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Translingual[edit]

Stroke order
厶-order.gif

Etymology[edit]

Multiple origins. One form is a descendant of ; another is a pictograph of a bent arm, which later evolved into ; another is a pictograph of a cocoon, which eventually became . Also occurs as a corruption of , as in , from

厶
Oracle bone script Bronze inscriptions Large seal script Small seal script

Han character[edit]

(radical 28 +0, 2 strokes, cangjie input 女戈 (VI), X女戈 (XVI), four-corner 20730)

  1. private, secret
  2. KangXi radical 28

Descendants[edit]

Derived characters[edit]

Usage notes[edit]

Similar strokes occur in various Chinese characters, where they often represent a stylized tail, as in (beast) and (demon).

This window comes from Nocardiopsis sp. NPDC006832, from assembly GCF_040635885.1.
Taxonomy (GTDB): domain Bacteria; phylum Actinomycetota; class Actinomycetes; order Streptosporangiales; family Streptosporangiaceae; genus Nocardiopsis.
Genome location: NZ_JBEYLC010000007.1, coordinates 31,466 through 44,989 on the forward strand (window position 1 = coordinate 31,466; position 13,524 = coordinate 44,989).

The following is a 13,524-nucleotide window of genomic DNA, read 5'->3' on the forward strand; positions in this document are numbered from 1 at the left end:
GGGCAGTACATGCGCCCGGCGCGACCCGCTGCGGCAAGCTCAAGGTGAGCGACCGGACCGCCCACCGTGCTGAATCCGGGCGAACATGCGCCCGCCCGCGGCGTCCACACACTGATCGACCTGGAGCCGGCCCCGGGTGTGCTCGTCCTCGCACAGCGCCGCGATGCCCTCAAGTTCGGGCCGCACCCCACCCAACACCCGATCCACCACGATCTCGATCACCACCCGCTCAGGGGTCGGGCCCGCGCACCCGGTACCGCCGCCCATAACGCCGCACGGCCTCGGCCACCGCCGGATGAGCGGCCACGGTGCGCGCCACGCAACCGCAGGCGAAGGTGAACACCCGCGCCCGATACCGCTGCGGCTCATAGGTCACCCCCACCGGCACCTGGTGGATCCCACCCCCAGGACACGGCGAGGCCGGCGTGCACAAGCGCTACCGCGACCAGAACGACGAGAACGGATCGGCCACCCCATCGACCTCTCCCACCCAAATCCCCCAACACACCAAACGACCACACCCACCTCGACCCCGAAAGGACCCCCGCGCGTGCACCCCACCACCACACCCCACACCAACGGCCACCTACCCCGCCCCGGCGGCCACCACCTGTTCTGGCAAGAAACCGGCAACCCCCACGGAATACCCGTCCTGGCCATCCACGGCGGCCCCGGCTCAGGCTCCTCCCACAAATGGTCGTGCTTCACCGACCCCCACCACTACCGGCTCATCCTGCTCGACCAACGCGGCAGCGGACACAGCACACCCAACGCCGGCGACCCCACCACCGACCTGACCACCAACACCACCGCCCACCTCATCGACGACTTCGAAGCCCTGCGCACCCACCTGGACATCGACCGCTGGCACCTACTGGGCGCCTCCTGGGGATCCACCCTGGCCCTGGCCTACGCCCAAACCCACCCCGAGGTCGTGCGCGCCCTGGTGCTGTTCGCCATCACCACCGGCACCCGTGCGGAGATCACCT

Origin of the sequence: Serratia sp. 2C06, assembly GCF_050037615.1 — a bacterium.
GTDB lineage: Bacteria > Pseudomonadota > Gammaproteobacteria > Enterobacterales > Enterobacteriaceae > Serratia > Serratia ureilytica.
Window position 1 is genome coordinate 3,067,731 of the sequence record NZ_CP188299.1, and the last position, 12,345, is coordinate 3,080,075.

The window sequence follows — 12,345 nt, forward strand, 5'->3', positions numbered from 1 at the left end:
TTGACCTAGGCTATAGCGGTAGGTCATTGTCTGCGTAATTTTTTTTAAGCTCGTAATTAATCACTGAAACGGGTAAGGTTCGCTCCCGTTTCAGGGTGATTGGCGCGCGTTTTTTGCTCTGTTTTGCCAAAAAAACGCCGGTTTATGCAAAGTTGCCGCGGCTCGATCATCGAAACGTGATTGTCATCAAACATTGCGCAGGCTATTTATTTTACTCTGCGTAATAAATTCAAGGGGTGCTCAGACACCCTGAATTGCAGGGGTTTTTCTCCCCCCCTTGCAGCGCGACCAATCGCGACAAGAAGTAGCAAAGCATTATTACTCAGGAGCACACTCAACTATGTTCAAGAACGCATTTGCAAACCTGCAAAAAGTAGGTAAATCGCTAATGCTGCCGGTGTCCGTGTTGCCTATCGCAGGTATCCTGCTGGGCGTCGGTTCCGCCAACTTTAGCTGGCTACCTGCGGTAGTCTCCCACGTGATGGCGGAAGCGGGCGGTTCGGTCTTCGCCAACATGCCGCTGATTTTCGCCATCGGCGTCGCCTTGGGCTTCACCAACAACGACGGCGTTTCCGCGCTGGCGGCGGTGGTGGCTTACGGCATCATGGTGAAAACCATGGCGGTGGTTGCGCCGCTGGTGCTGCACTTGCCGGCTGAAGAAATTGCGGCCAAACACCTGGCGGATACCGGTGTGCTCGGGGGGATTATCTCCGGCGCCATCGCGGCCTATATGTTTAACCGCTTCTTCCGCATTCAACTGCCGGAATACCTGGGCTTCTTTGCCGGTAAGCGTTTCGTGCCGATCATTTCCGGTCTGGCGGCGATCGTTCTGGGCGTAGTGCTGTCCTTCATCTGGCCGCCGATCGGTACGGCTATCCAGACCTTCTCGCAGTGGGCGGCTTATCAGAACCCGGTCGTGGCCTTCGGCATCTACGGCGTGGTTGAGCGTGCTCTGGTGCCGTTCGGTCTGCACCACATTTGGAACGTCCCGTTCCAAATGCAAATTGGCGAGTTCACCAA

References[edit]

  • KangXi: page 163, character 20
  • Dai Kanwa Jiten: character 3057
  • Dae Jaweon: page 371, character 25
  • Hanyu Da Zidian: volume 1, page 383, character 9
  • Unihan data for U+53B6

Chinese[edit]

simpl. and trad.

Pronunciation[edit]


Middle Chinese pronunciation (, reconstructed)
Character (厶), Pronunciation (1/1)

Initial: 心 (16)
Final: 脂
Division: III

Openness: Open
Tone: Level (Ø)

Fanqie: 息夷切
Zhengzhang
Shangfang
Bernard
Karlgren
Li
Rong
Pan
Wuyun
Edwin
Pulleyblank
Wang
Li
Shao
Rongfen
/siɪ/ /si/ /si/ /si/ /si/ /si/ /sjɪ/

References[edit]


Japanese[edit]

Kanji[edit]

(uncommon “Hyōgai” kanji)

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Readings[edit]


Korean[edit]

Hanja[edit]

(sa) (hangeul , revised sa, McCune-Reischauer sa)

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Vietnamese[edit]

Han character[edit]

(khư)

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References[edit]